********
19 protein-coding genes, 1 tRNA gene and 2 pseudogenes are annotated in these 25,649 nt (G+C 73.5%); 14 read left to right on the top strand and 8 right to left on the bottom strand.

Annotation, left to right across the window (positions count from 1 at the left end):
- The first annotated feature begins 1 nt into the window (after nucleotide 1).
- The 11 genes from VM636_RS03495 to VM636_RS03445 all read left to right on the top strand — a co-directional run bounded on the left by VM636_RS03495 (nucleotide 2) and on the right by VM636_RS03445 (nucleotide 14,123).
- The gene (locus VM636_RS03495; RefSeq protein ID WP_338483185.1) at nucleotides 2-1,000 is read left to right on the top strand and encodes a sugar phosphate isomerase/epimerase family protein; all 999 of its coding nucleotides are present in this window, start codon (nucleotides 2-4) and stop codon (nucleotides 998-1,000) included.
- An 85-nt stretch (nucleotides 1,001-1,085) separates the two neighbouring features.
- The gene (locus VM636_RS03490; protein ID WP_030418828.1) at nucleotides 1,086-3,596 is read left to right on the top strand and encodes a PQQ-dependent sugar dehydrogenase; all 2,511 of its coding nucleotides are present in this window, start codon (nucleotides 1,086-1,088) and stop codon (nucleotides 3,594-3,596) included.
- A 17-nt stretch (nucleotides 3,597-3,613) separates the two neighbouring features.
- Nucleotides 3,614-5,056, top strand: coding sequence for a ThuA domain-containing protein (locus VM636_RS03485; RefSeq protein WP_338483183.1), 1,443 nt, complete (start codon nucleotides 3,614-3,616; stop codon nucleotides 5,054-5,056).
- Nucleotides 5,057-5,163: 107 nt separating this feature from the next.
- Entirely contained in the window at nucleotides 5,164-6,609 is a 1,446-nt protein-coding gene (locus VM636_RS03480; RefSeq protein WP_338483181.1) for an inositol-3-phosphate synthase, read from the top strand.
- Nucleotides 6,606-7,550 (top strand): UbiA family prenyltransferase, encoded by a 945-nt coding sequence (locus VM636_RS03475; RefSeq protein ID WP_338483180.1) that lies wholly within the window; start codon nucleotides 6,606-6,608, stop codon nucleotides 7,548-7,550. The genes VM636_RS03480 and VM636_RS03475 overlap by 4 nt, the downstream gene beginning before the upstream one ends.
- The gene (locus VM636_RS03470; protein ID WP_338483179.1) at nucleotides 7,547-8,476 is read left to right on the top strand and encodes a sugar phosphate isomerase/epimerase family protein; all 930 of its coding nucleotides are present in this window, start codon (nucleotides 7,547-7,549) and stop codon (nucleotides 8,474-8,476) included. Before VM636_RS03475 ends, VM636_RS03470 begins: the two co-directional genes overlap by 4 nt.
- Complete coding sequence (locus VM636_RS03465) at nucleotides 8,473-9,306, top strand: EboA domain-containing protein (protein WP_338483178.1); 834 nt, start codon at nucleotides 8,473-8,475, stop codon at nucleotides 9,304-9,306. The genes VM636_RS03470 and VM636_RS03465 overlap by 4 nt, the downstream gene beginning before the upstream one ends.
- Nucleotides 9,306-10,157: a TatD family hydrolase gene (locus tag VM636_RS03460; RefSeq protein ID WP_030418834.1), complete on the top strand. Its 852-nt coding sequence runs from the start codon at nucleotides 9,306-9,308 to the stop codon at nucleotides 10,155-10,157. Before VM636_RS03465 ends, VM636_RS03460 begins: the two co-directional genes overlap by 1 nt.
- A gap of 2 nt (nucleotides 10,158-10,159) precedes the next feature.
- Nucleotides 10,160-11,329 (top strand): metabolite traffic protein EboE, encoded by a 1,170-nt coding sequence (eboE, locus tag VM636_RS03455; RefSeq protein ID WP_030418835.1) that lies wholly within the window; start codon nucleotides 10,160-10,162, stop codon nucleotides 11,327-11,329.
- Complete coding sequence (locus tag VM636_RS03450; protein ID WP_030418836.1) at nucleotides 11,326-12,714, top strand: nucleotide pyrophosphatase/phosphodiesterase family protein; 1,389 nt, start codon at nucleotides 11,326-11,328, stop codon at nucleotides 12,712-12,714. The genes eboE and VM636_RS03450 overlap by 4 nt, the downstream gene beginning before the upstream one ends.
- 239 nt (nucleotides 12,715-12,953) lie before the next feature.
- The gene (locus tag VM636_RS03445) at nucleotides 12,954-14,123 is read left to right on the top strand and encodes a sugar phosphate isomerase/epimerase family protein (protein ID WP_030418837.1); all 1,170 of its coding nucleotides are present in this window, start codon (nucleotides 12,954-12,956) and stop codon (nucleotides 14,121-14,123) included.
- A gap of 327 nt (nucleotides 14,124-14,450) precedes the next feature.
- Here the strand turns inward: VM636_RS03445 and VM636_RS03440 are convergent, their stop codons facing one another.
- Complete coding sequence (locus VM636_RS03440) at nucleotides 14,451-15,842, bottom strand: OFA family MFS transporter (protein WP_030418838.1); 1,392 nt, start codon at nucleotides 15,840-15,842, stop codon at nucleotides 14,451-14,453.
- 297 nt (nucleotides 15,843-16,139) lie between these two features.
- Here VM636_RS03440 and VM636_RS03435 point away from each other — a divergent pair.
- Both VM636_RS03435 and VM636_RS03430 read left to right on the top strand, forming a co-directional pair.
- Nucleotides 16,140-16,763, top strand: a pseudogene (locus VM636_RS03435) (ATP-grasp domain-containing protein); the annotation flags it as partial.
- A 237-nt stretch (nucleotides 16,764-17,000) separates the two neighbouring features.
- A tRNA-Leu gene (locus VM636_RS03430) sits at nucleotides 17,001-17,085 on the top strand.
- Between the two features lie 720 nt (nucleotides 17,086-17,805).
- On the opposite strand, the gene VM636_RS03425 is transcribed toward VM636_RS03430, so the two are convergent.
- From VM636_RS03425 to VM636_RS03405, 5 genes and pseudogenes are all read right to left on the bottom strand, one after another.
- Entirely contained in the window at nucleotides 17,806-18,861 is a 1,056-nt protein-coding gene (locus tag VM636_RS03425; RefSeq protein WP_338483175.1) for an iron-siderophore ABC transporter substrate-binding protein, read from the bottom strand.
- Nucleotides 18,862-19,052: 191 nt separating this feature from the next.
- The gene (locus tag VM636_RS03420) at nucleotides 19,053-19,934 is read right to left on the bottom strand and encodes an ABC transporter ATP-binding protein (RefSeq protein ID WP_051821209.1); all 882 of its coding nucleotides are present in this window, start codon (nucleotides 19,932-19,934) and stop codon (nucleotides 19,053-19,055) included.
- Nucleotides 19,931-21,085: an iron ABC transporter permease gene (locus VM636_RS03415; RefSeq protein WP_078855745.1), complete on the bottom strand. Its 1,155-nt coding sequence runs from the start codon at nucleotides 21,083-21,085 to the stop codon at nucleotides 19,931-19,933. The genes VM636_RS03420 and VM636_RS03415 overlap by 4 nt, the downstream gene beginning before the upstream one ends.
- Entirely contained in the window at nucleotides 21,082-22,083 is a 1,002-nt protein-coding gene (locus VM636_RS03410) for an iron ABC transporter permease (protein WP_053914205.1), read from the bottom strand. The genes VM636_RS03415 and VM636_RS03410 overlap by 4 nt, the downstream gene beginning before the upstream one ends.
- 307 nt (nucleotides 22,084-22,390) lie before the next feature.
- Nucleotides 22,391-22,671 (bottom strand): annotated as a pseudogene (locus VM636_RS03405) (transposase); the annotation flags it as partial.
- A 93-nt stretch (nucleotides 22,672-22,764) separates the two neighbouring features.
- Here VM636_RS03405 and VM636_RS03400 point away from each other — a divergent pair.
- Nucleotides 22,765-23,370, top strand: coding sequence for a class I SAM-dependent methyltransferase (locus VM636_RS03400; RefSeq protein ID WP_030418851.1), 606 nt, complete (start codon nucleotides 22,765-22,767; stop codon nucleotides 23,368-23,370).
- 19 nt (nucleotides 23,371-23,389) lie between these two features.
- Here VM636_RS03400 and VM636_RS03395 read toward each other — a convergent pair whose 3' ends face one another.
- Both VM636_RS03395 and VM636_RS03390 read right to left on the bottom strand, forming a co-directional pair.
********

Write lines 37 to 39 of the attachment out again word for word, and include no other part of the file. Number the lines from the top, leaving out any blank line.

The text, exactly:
- Entirely contained in the window at nucleotides 21,082-22,083 is a 1,002-nt protein-coding gene (locus VM636_RS03410) for an iron ABC transporter permease (protein WP_053914205.1), read from the bottom strand. The genes VM636_RS03415 and VM636_RS03410 overlap by 4 nt, the downstream gene beginning before the upstream one ends.
- 307 nt (nucleotides 22,084-22,390) lie before the next feature.
- Nucleotides 22,391-22,671 (bottom strand): annotated as a pseudogene (locus VM636_RS03405) (transposase); the annotation flags it as partial.